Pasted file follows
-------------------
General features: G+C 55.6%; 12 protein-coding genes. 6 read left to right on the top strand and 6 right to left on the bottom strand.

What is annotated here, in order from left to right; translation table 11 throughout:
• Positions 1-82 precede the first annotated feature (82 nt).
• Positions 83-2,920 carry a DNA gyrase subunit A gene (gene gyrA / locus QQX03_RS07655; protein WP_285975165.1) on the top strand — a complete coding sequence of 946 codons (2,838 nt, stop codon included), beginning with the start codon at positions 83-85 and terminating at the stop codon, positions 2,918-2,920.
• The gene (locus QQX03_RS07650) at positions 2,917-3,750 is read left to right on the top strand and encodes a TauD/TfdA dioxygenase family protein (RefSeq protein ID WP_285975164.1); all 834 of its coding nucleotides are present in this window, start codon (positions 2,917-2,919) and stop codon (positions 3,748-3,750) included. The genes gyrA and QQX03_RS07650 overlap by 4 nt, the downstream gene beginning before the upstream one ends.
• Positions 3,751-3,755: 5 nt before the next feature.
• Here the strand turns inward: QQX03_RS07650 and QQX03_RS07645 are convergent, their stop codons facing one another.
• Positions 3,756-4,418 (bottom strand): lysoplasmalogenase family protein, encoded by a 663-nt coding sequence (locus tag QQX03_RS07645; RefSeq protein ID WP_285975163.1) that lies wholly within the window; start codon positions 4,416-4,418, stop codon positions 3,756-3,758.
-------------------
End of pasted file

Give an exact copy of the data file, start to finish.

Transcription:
General features: G+C 55.6%; 12 protein-coding genes. 6 read left to right on the top strand and 6 right to left on the bottom strand.

What is annotated here, in order from left to right; translation table 11 throughout:
• Positions 1-82 precede the first annotated feature (82 nt).
• Positions 83-2,920 carry a DNA gyrase subunit A gene (gene gyrA / locus QQX03_RS07655; protein WP_285975165.1) on the top strand — a complete coding sequence of 946 codons (2,838 nt, stop codon included), beginning with the start codon at positions 83-85 and terminating at the stop codon, positions 2,918-2,920.
• The gene (locus QQX03_RS07650) at positions 2,917-3,750 is read left to right on the top strand and encodes a TauD/TfdA dioxygenase family protein (RefSeq protein ID WP_285975164.1); all 834 of its coding nucleotides are present in this window, start codon (positions 2,917-2,919) and stop codon (positions 3,748-3,750) included. The genes gyrA and QQX03_RS07650 overlap by 4 nt, the downstream gene beginning before the upstream one ends.
• Positions 3,751-3,755: 5 nt before the next feature.
• Here the strand turns inward: QQX03_RS07650 and QQX03_RS07645 are convergent, their stop codons facing one another.
• Positions 3,756-4,418 (bottom strand): lysoplasmalogenase family protein, encoded by a 663-nt coding sequence (locus tag QQX03_RS07645; RefSeq protein ID WP_285975163.1) that lies wholly within the window; start codon positions 4,416-4,418, stop codon positions 3,756-3,758.